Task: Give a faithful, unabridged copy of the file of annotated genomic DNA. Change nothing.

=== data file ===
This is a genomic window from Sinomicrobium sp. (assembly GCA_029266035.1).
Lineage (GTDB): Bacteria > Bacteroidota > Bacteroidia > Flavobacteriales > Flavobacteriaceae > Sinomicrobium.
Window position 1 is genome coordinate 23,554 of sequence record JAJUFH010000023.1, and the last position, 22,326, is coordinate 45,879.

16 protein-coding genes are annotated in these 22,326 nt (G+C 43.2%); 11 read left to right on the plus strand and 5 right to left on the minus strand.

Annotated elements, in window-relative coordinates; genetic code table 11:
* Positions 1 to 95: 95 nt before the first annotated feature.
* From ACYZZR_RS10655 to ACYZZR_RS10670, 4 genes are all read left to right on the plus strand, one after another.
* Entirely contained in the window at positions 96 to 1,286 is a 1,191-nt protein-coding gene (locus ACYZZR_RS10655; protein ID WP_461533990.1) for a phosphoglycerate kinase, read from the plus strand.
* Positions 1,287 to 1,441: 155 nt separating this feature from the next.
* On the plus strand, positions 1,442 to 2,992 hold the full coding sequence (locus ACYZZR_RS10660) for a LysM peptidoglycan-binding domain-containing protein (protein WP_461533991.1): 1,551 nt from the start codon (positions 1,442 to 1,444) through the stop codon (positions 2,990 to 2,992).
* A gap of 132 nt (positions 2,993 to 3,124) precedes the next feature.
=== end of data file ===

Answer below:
This is a genomic window from Sinomicrobium sp. (assembly GCA_029266035.1).
Lineage (GTDB): Bacteria > Bacteroidota > Bacteroidia > Flavobacteriales > Flavobacteriaceae > Sinomicrobium.
Window position 1 is genome coordinate 23,554 of sequence record JAJUFH010000023.1, and the last position, 22,326, is coordinate 45,879.

16 protein-coding genes are annotated in these 22,326 nt (G+C 43.2%); 11 read left to right on the plus strand and 5 right to left on the minus strand.

Annotated elements, in window-relative coordinates; genetic code table 11:
* Positions 1 to 95: 95 nt before the first annotated feature.
* From ACYZZR_RS10655 to ACYZZR_RS10670, 4 genes are all read left to right on the plus strand, one after another.
* Entirely contained in the window at positions 96 to 1,286 is a 1,191-nt protein-coding gene (locus ACYZZR_RS10655; protein ID WP_461533990.1) for a phosphoglycerate kinase, read from the plus strand.
* Positions 1,287 to 1,441: 155 nt separating this feature from the next.
* On the plus strand, positions 1,442 to 2,992 hold the full coding sequence (locus ACYZZR_RS10660) for a LysM peptidoglycan-binding domain-containing protein (protein WP_461533991.1): 1,551 nt from the start codon (positions 1,442 to 1,444) through the stop codon (positions 2,990 to 2,992).
* A gap of 132 nt (positions 2,993 to 3,124) precedes the next feature.